If Tibetan people cannot speak Tibetan and cannot write Tibetan, they cannot say, ‘I’m a Tibetan.’ Whoever is a real Tibetan has to know Tibetan language, culture and history.” Likewise, Thupten prioritized his responsibility for managing Sunday school because he sees a need for the younger generation of Tibetans, most of whom were born and raised in America, to hold onto their Tibetan culture and identity: “For the younger generation of Tibetans, growing up in a new country, there’s a chance of losing their identity. So the main idea is to teach them their language and culture.”
Thankfully, the parents who send their children there are also highly invested in their children’s Tibetan education and would aid Thupten (and the new head of Sunday school) whenever possible. They rotate bringing in snacks and lunch [photo_6: Students eating lunch; photo by Toni Shapiro-Phim], stay for the duration of school, and some even take on the role of teachers. Thus, with the help of the parents, Thupten has increased the fluency of the children in Tibetan while providing an opportunity for them to learn and practice Tibetan Buddhism through prayers and songs. Kalsang Dekyi, mother of two as well as one of the teachers of Sunday school, comments that, “It’s so good to see them studying. This is one ways we can impart Tibetan language and culture to the younger generation.”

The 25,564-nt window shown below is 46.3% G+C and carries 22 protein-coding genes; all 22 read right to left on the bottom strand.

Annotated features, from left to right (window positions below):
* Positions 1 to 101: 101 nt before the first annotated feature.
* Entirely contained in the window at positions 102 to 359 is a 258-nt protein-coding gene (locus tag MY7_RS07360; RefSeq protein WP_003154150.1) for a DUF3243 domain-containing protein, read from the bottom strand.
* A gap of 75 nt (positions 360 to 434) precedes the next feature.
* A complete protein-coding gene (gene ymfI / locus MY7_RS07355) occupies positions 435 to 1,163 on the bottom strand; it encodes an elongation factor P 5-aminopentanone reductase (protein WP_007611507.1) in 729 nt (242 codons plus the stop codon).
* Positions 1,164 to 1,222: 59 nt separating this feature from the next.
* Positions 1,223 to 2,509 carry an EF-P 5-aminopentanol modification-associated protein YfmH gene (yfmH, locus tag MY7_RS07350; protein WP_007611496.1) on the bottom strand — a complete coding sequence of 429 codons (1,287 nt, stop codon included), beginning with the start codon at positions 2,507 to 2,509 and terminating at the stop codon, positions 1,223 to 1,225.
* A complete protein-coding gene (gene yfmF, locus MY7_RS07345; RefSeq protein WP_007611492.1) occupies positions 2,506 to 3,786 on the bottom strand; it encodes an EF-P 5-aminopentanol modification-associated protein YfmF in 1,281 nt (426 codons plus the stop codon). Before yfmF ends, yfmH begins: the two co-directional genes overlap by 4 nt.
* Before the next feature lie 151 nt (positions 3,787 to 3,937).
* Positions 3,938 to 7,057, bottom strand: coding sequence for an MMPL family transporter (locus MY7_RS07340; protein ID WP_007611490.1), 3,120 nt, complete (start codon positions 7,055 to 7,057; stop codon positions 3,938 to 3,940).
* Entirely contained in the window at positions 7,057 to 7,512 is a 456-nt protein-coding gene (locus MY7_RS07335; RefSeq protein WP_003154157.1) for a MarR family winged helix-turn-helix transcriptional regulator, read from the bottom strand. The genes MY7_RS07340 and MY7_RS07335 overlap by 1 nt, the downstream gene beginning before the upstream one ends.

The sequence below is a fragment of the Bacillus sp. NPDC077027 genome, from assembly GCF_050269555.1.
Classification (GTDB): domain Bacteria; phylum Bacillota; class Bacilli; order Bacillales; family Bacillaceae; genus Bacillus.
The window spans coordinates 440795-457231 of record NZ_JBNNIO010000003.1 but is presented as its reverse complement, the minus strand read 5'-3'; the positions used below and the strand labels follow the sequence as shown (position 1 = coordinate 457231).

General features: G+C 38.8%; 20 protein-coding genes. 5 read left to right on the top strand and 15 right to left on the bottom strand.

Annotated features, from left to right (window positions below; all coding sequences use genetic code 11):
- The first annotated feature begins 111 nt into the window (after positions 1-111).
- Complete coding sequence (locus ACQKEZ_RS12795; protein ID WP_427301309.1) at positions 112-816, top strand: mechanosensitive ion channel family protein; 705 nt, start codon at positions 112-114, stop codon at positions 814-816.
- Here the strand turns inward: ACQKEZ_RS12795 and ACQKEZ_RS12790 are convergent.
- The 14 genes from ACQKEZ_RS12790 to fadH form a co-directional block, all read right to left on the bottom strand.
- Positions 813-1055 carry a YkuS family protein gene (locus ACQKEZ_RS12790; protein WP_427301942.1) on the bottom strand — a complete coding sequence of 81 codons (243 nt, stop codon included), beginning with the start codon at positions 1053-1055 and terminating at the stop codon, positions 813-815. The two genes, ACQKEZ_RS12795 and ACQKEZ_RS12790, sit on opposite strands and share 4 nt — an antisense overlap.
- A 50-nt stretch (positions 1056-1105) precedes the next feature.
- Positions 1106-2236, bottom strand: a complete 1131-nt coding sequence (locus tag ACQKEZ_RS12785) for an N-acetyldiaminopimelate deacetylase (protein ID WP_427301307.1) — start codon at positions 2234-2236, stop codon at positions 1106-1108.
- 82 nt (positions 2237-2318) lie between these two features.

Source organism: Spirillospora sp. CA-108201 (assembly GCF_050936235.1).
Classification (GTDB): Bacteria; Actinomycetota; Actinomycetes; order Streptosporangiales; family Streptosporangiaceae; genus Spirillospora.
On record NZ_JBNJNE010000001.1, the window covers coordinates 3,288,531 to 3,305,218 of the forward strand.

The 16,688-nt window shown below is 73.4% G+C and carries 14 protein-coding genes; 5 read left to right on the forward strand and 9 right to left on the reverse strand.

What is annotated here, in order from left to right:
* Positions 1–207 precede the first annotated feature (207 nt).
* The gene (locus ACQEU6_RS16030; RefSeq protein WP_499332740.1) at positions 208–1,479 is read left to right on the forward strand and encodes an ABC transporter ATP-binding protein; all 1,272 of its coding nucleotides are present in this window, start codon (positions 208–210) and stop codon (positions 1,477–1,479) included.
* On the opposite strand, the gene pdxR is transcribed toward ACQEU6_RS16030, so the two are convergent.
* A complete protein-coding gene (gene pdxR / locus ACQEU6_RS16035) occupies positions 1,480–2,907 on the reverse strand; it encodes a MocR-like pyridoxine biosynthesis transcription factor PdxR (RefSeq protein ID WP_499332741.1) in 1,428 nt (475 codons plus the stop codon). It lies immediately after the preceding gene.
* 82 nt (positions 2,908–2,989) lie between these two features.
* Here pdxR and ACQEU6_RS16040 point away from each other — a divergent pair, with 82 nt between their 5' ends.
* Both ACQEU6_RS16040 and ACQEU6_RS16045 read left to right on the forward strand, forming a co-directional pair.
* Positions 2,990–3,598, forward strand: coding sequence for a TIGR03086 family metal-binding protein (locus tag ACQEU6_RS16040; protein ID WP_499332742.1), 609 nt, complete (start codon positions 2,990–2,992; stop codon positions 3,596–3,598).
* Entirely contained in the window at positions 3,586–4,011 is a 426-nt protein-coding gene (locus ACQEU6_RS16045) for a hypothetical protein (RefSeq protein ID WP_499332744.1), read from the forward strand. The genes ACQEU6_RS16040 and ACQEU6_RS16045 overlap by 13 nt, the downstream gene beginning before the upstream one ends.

In the spring of 2014, the halls of the Sunday school were filled with students and parents alike, buzzing with chatter in the special celebratory air. It was the four-year anniversary of our small Tibetan Sunday school and no one was more proud of the children than Thupten. Since it was time to celebrate the accomplishments of the current students as well as the teachers, I was surprised when Thupten and other community members called my friends and me in front of everyone, congratulating us as well for being the first-generation of students to go through the Sunday school. It was an unexpected yet sweet gesture that brought us back to our roots at Sunday school. As the next generation of Tibetan children stood up and began singing the Tibetan National Anthem, I felt grateful to see Thupten Chonyi standing with them.